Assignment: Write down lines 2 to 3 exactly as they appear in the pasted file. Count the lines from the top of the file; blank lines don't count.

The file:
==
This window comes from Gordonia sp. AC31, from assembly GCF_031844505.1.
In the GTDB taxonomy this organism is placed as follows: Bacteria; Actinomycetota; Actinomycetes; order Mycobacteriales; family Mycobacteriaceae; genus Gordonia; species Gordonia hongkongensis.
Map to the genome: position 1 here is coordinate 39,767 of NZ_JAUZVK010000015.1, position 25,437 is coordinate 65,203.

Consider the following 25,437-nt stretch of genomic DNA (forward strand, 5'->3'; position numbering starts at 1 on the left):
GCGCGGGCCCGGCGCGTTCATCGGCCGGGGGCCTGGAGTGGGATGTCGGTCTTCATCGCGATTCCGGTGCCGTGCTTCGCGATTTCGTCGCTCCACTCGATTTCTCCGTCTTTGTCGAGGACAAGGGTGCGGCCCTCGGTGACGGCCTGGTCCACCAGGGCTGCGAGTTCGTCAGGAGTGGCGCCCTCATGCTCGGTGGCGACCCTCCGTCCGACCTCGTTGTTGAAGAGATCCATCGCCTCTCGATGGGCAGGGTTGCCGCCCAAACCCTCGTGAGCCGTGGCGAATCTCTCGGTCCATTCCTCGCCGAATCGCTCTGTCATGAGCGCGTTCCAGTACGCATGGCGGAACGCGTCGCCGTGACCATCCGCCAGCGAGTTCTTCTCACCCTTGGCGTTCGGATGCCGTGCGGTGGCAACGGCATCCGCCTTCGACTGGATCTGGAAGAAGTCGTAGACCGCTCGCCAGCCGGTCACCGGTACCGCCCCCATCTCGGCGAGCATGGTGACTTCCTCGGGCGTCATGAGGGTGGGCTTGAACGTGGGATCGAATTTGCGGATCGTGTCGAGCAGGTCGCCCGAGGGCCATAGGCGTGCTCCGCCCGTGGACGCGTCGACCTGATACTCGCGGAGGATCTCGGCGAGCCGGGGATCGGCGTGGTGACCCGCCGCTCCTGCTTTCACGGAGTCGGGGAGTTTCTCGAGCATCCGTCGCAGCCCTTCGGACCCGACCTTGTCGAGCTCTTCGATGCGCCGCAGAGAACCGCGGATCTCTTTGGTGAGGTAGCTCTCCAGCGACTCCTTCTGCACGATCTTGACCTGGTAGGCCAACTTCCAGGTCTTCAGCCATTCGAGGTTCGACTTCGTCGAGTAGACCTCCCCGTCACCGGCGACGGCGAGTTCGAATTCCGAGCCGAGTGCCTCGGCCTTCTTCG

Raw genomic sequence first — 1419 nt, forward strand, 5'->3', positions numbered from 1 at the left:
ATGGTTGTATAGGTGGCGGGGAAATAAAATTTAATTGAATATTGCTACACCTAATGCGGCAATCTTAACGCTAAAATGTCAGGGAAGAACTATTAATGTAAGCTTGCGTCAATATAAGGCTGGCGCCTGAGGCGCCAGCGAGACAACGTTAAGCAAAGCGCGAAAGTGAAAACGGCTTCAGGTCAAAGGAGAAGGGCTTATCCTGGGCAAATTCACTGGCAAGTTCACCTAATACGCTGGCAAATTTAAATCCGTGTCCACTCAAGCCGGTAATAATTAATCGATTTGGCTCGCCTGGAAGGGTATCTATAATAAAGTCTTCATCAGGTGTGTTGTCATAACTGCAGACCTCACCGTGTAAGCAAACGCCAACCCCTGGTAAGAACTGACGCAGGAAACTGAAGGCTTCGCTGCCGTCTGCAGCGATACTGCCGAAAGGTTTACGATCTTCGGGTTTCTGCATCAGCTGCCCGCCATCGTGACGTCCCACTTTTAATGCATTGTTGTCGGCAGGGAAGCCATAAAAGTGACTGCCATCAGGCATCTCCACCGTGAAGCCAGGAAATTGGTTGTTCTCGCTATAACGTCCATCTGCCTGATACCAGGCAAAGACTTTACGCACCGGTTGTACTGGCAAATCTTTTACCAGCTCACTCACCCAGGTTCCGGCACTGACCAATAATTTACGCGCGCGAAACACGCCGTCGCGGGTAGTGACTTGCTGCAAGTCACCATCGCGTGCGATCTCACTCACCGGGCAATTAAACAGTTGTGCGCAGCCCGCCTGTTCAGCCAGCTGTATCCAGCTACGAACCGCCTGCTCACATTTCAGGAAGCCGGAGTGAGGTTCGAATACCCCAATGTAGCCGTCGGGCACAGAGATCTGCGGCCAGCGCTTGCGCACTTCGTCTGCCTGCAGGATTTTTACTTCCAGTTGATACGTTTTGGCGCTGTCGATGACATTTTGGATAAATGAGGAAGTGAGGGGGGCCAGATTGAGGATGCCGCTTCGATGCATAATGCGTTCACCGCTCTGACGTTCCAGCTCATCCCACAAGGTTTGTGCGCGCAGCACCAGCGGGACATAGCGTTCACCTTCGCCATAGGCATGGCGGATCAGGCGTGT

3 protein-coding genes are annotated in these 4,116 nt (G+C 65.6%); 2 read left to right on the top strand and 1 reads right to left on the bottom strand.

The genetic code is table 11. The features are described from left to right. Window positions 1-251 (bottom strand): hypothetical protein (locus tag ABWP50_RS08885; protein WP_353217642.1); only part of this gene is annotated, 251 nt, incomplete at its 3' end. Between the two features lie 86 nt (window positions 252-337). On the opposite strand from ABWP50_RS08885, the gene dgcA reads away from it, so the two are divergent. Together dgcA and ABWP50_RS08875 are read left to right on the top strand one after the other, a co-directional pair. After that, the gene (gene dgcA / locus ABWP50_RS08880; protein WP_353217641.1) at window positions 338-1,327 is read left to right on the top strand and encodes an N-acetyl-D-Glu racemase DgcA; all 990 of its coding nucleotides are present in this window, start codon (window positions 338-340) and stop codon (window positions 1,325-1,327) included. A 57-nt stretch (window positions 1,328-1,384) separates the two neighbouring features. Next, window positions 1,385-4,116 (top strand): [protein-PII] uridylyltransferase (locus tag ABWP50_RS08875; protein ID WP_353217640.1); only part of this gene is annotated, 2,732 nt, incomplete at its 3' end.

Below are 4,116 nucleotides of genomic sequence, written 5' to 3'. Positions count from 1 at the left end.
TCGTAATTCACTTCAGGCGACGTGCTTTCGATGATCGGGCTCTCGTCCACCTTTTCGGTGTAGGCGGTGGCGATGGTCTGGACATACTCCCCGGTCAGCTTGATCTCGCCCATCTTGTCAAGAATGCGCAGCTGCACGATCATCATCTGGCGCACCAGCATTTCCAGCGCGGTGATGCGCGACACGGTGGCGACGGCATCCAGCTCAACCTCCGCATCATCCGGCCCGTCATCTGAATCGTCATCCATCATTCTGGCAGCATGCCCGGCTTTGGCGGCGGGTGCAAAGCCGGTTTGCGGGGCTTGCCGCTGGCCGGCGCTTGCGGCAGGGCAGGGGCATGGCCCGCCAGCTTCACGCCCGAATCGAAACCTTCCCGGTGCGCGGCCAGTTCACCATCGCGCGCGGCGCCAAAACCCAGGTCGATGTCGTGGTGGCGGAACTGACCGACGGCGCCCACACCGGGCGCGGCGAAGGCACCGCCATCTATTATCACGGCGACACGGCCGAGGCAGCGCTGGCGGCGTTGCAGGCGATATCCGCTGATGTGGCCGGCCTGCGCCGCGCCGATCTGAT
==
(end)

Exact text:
In the GTDB taxonomy this organism is placed as follows: Bacteria; Actinomycetota; Actinomycetes; order Mycobacteriales; family Mycobacteriaceae; genus Gordonia; species Gordonia hongkongensis.
Map to the genome: position 1 here is coordinate 39,767 of NZ_JAUZVK010000015.1, position 25,437 is coordinate 65,203.